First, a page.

IRON, whole blood
fB-Fe KL 3748
Iron stands as a crucial micronutrient for humans, serving primarily to ensure a steady supply of oxygen within the body. The majority of iron’s functions within the body are associated with various components like red blood cell hemoglobin, liver hemosiderin, muscle myoglobin, and enzymes containing iron. In the bloodstream, iron moves in conjunction with its carrier protein called transferrin. In the liver, iron is stored within ferritin, which acts as the body’s primary iron reservoir. The iron found in food is absorbed from the small intestine in its ferrous form (Fe2+). To bind with the transport protein, the ferrous form must undergo oxidation to become the ferric form (Fe3+), a process facilitated by a copper enzyme and the copper transport protein ceruloplasmin. Iron linked to transferrin is transported to target cells through an endocytosis process mediated by the transferrin receptor.
Control over the body’s iron balance is governed by hepcidin, a key peptide hormone synthesized in the liver. This hormone plays a pivotal role in regulating iron homeostasis. Another player in the regulation of iron balance is lactoferrin, a protein that has a special affinity for iron and significantly influences the immune defenses of the intestines.
The majority of iron (around 70-90 %) is directed towards the bone marrow, where it is utilized for the synthesis of hemoglobin within red blood cells. Hemoglobin, as well as muscle myoglobin, have crucial roles in transporting oxygen throughout the body. Hemoglobin carries oxygen from the lungs to the body’s tissues, while myoglobin is essential in the storage, transport, and release of oxygen during muscle contractions. Additionally, iron is engaged in the transportation of electrons and contributes to the creation of energy-rich ATP within mitochondria, thanks to its involvement in cytochrome enzymes. Acting as a component of peroxidase enzymes, iron serves as a protective agent against the oxidative impact of hydrogen peroxide, functioning as an antioxidant as well.
Determining the body’s iron concentrations.
5 mL of lithium or sodium heparin blood. Mix the sample well. The tube must not contain any clots. Take trace element samples last in order to cleanse the sampling needle of possible trace element residues. If this is the only test requisition, first take one extra tube.
Fast and do not take any trace element supplements 12 hours before sampling.
Storage and delivery
Ship at room temperature on sampling day (shipping Mon-Thu). Store frozen over the weekend, ship at room temperature.
Reference ranges, calculated
6.2 – 10.4 mmol/L
The same sample can be used to measure Cu, K, Mg, Mn, Se, P and Zn.
The reference areas have been calculated from the Mineral Laboratory Milan research database. Outliers that significantly differed from the reference distribution were excluded. A mid-percentile range of 90% has been established based on the refined dataset. The most recent update was in 2017.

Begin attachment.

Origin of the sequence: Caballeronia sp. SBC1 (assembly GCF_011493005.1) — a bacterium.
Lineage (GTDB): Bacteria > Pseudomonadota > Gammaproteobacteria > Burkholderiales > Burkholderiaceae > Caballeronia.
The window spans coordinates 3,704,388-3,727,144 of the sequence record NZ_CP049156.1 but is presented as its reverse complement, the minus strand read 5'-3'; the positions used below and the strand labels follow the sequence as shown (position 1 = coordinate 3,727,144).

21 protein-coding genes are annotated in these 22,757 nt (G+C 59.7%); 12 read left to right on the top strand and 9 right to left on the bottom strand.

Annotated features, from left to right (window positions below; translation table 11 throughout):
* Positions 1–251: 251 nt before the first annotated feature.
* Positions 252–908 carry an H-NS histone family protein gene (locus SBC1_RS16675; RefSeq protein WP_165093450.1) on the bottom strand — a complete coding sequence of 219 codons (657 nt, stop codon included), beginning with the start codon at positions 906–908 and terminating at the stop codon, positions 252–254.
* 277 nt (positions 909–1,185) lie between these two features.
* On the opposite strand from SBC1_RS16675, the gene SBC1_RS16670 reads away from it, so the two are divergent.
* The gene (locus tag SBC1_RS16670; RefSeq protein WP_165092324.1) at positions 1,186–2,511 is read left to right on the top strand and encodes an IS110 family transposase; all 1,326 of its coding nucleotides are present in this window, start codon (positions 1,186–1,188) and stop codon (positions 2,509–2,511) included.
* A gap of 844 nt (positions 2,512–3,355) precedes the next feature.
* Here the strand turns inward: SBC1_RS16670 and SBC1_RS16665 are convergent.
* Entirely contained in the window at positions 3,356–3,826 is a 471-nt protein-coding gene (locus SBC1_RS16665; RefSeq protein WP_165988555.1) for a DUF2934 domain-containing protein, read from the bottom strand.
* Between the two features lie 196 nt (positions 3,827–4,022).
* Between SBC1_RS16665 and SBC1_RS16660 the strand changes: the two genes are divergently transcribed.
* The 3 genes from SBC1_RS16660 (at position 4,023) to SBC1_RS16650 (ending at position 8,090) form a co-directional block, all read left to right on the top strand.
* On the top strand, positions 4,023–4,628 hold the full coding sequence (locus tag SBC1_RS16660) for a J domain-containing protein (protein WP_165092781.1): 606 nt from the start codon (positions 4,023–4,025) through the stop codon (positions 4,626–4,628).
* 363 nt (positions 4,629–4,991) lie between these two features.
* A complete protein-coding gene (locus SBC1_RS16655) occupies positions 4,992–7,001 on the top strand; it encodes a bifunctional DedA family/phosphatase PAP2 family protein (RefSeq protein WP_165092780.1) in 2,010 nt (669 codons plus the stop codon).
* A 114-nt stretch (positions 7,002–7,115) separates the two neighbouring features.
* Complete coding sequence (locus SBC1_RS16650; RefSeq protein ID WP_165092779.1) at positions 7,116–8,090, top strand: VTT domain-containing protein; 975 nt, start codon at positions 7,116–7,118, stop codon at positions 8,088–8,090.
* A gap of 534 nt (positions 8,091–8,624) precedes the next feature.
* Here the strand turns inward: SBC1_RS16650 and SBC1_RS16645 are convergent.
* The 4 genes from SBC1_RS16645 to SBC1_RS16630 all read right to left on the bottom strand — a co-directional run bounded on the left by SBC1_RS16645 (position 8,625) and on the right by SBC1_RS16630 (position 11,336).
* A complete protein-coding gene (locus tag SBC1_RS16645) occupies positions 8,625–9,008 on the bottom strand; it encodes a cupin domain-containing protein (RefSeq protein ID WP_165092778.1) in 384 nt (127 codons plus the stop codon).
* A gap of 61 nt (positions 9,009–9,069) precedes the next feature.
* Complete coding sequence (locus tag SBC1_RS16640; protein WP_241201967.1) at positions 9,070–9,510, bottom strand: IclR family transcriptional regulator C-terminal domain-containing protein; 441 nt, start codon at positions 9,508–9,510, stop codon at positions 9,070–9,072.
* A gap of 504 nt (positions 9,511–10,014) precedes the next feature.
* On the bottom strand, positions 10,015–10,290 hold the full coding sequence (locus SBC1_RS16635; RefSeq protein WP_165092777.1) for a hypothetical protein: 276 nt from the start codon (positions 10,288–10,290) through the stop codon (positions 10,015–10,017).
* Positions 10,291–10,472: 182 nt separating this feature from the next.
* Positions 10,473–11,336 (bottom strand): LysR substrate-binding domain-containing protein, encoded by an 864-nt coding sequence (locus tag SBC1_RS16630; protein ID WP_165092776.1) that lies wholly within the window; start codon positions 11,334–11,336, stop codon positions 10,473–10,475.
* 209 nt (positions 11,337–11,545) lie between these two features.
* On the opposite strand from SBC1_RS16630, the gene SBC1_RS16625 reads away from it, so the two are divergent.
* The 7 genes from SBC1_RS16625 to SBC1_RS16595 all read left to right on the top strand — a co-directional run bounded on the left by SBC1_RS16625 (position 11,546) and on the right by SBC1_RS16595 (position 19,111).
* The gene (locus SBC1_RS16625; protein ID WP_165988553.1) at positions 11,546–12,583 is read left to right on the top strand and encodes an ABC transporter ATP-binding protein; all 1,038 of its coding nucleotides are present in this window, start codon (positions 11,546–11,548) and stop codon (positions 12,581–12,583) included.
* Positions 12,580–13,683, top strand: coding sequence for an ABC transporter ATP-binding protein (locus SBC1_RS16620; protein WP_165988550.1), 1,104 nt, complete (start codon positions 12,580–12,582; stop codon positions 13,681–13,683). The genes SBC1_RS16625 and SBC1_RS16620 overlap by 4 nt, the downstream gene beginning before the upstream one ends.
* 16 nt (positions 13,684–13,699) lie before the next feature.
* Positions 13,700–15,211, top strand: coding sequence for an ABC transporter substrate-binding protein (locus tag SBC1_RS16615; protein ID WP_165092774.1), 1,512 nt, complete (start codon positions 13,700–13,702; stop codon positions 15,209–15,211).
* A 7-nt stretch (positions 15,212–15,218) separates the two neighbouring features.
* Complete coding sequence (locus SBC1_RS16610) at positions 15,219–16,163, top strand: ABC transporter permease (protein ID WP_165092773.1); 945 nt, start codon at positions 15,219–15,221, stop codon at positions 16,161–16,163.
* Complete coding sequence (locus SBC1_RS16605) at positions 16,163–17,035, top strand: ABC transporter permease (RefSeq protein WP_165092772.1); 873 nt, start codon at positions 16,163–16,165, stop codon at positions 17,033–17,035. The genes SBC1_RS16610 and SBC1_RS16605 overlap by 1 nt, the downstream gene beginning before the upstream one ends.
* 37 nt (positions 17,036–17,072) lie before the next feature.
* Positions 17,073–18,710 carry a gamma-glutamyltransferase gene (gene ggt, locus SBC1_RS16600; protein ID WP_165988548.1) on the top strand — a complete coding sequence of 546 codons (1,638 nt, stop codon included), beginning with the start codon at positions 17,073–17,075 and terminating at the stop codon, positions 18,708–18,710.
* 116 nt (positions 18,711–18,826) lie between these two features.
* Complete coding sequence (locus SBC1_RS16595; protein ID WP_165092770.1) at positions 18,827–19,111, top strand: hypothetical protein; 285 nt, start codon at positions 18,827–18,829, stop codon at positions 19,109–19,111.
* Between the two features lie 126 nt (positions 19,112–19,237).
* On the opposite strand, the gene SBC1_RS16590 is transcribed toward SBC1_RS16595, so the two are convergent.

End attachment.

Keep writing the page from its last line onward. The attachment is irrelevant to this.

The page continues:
Interpretation of results
The human body contains approximately 4-5 grams of iron in males and 2-3 grams in females. The recommended daily intake of iron varies, with men requiring around 7 milligrams, women of childbearing age needing 10 milligrams, and postmenopausal women requiring 6 milligrams.
Iron deficiency anemia ranks as the most widespread micronutrient deficiency globally. When iron levels drop mildly, the body attempts to sustain oxygen delivery to tissues by increasing heart rate. Anemia develops gradually and symptoms become evident only when hemoglobin levels fall below 80 g/L. Signs of anemia encompass paleness, fatigue, breathlessness, and an elevated heart rate. Immune defenses weaken, and reduced thyroid hormone production can compromise body temperature regulation. Iron is integral to the enzyme that oversees thyroid hormone synthesis, and iron deficiency hinders the binding of the active thyroid hormone, T3, to its cell surface receptor, limiting its effects. Furthermore, iron deficiency can enhance the absorption of other divalent metal ions, potentially leading to toxicity.
Iron deficiency may arise due to inadequate dietary iron intake, impaired iron absorption, increased iron needs (e.g., due to aging or medication effects like acid blockers), intestinal inflammation, latent celiac disease, or excessive iron loss. Excessive loss might be triggered by heavy menstrual periods, intestinal ailments, parasite-induced intestinal bleeding, or certain medications like anti-inflammatories. During early pregnancy, iron deficiency anemia has been associated with preterm birth, low birth weight, and fetal mortality.
When the body’s iron regulation mechanism malfunctions, excessive iron can accumulate, even from an excessive intake of iron-rich foods. Prolonged overuse of iron supplements, genetic mutations, and chronic liver disease can lead to iron buildup. In chronic excessive consumption, iron becomes stored in macrophages, bound to hemosiderin. This condition is known as hemosiderosis, unless tissue damage occurs. Hereditary hemochromatosis, a genetic disorder, results in excessive iron accumulation, damaging the liver and potentially progressing to cirrhosis and liver cancer if untreated. Iron buildup in the pancreas disrupts insulin production, leading to diabetes. Additionally, excessive iron accumulation can contribute to cardiomyopathy, kidney impairment, joint issues, and skin discoloration.
Last update 10.8.2023